November 8, 2013 –exactly four years ago when Yolanda, internationally known as haian –the strongest and deadliest typhoon that planet earth has ever endured, hit the Philippines. It left many provinces in total devastation, resulting to more than 6,000 deaths. Malapascua was not exempted. The residents and rescuers from the main land (and Manila) described the island as though a huge giant stepped on it, leaving it flat and barren.
Some people who’s lived here long enough find it strange that they’ve gotten lost in the place they call home. There were no landmarks of any sort to mark their whereabouts whenever they walk around or towards somewhere. That’s how bad it was. A lot of people thought it’s the end for the island.
Surprise, surprise! As you know, I’m staying here for a month (and have stayed here for quite some time already), and the island is very much alive and well. Houses have been built back, boats were fixed, and dive shops have increased in number. All thanks to the thresher sharks.
Thresher sharks are deep sea sharks that only come up to 30 meters early in the morning to get cleaned by cleaner fish, or the cleaner wrasse. They would travel from who-knows-what-part-of-the-ocean and make sure to come back to Monad shoal just to get cleaned at sunrise. It’s the only place in the world where you get the highest chance of seeing them on a daily basis. That’s why divers from all over the world would make sure to tick this in their “diving list”.
The thresher sharks saved the island. Their consistent pattern of showing up daily has brought hundreds of thousands of divers here. This resulted to more profit, and therefore faster recovery and progress.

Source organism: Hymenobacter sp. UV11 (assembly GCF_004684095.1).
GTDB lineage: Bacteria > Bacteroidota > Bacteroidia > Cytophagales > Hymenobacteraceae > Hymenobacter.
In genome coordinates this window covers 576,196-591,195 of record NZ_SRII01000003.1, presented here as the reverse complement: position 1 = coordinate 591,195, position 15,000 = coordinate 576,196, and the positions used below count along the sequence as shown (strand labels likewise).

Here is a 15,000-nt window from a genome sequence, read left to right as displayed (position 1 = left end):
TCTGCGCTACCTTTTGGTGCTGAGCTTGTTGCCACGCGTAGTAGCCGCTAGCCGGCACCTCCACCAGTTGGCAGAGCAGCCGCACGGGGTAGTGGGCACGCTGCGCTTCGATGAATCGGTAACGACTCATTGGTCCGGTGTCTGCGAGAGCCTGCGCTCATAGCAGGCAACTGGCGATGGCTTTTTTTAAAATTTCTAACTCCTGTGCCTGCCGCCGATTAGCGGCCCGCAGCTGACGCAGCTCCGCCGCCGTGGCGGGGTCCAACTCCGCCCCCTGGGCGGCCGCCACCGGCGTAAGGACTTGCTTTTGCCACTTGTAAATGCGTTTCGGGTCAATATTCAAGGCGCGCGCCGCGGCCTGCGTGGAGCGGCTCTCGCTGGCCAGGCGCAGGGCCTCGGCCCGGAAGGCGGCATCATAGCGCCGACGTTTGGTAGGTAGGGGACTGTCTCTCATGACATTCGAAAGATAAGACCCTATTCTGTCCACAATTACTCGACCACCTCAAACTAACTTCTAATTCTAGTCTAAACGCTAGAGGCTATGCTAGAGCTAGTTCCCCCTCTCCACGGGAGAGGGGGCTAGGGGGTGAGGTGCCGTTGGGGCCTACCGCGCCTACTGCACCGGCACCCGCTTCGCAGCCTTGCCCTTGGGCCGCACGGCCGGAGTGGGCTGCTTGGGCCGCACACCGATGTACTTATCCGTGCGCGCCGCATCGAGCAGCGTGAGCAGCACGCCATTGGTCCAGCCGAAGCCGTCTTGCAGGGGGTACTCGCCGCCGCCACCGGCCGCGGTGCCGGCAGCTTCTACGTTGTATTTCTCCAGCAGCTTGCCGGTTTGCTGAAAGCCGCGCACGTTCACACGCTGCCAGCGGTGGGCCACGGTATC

Sharks are better alive than caught. Most of them can only give birth twice in a year, and the baby sharks (da’da-dada-da) would only be ready to conceive after few years (for threshers, 8 years). At the pace we’re going, sharks won’t be able to catch up. They will be extinct in 30 years. No sharks in the ocean means no life in the ocean. No life in the ocean will eventually result to no life on earth.
But they still exist. And we should keep it that way. Again, thanks to them for bringing guests to the island. Looking back four years ago, Malapascua would have been another forgotten island in the Philippines without the thresher sharks.
Photo is taken in Malapascua, at Sharklink base. Project Sharklink is a group of divers, conservationists, and educators who strongly believe that the benefits of dive tourism must contribute towards the improved welfare of the local stakeholders, both man and animal alike.